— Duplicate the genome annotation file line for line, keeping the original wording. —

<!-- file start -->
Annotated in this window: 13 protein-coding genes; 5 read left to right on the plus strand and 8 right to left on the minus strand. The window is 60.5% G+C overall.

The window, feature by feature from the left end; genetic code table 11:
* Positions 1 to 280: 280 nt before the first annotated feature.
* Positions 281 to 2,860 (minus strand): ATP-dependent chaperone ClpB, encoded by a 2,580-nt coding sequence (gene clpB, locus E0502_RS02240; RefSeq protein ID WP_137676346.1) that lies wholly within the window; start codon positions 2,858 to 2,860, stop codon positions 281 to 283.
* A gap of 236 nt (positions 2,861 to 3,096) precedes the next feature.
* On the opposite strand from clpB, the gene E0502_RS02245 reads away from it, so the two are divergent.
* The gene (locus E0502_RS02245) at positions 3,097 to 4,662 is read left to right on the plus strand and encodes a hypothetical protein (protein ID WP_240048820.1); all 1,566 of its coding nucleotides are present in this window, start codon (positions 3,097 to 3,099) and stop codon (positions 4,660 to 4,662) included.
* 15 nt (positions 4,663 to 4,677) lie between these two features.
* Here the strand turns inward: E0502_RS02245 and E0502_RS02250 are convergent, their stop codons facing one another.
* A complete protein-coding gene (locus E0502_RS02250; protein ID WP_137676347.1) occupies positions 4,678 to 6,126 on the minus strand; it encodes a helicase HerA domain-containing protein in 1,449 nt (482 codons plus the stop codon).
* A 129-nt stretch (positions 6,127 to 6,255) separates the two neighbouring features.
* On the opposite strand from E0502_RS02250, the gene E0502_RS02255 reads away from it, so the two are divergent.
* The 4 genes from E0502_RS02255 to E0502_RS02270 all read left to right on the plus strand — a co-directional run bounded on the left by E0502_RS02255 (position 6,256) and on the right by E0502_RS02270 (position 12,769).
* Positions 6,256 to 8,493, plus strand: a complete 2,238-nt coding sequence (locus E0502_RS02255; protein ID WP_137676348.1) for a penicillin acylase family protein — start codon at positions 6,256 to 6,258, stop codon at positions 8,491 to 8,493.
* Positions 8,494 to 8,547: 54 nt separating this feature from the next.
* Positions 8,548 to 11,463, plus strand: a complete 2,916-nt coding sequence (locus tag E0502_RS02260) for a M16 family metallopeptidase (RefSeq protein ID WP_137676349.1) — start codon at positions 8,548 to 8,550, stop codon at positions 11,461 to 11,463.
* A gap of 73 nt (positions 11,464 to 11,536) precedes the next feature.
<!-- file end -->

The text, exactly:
Annotated in this window: 13 protein-coding genes; 5 read left to right on the plus strand and 8 right to left on the minus strand. The window is 60.5% G+C overall.

The window, feature by feature from the left end; genetic code table 11:
* Positions 1 to 280: 280 nt before the first annotated feature.
* Positions 281 to 2,860 (minus strand): ATP-dependent chaperone ClpB, encoded by a 2,580-nt coding sequence (gene clpB, locus E0502_RS02240; RefSeq protein ID WP_137676346.1) that lies wholly within the window; start codon positions 2,858 to 2,860, stop codon positions 281 to 283.
* A gap of 236 nt (positions 2,861 to 3,096) precedes the next feature.
* On the opposite strand from clpB, the gene E0502_RS02245 reads away from it, so the two are divergent.
* The gene (locus E0502_RS02245) at positions 3,097 to 4,662 is read left to right on the plus strand and encodes a hypothetical protein (protein ID WP_240048820.1); all 1,566 of its coding nucleotides are present in this window, start codon (positions 3,097 to 3,099) and stop codon (positions 4,660 to 4,662) included.
* 15 nt (positions 4,663 to 4,677) lie between these two features.
* Here the strand turns inward: E0502_RS02245 and E0502_RS02250 are convergent, their stop codons facing one another.
* A complete protein-coding gene (locus E0502_RS02250; protein ID WP_137676347.1) occupies positions 4,678 to 6,126 on the minus strand; it encodes a helicase HerA domain-containing protein in 1,449 nt (482 codons plus the stop codon).
* A 129-nt stretch (positions 6,127 to 6,255) separates the two neighbouring features.
* On the opposite strand from E0502_RS02250, the gene E0502_RS02255 reads away from it, so the two are divergent.
* The 4 genes from E0502_RS02255 to E0502_RS02270 all read left to right on the plus strand — a co-directional run bounded on the left by E0502_RS02255 (position 6,256) and on the right by E0502_RS02270 (position 12,769).
* Positions 6,256 to 8,493, plus strand: a complete 2,238-nt coding sequence (locus E0502_RS02255; protein ID WP_137676348.1) for a penicillin acylase family protein — start codon at positions 6,256 to 6,258, stop codon at positions 8,491 to 8,493.
* Positions 8,494 to 8,547: 54 nt separating this feature from the next.
* Positions 8,548 to 11,463, plus strand: a complete 2,916-nt coding sequence (locus tag E0502_RS02260) for a M16 family metallopeptidase (RefSeq protein ID WP_137676349.1) — start codon at positions 8,548 to 8,550, stop codon at positions 11,461 to 11,463.
* A gap of 73 nt (positions 11,464 to 11,536) precedes the next feature.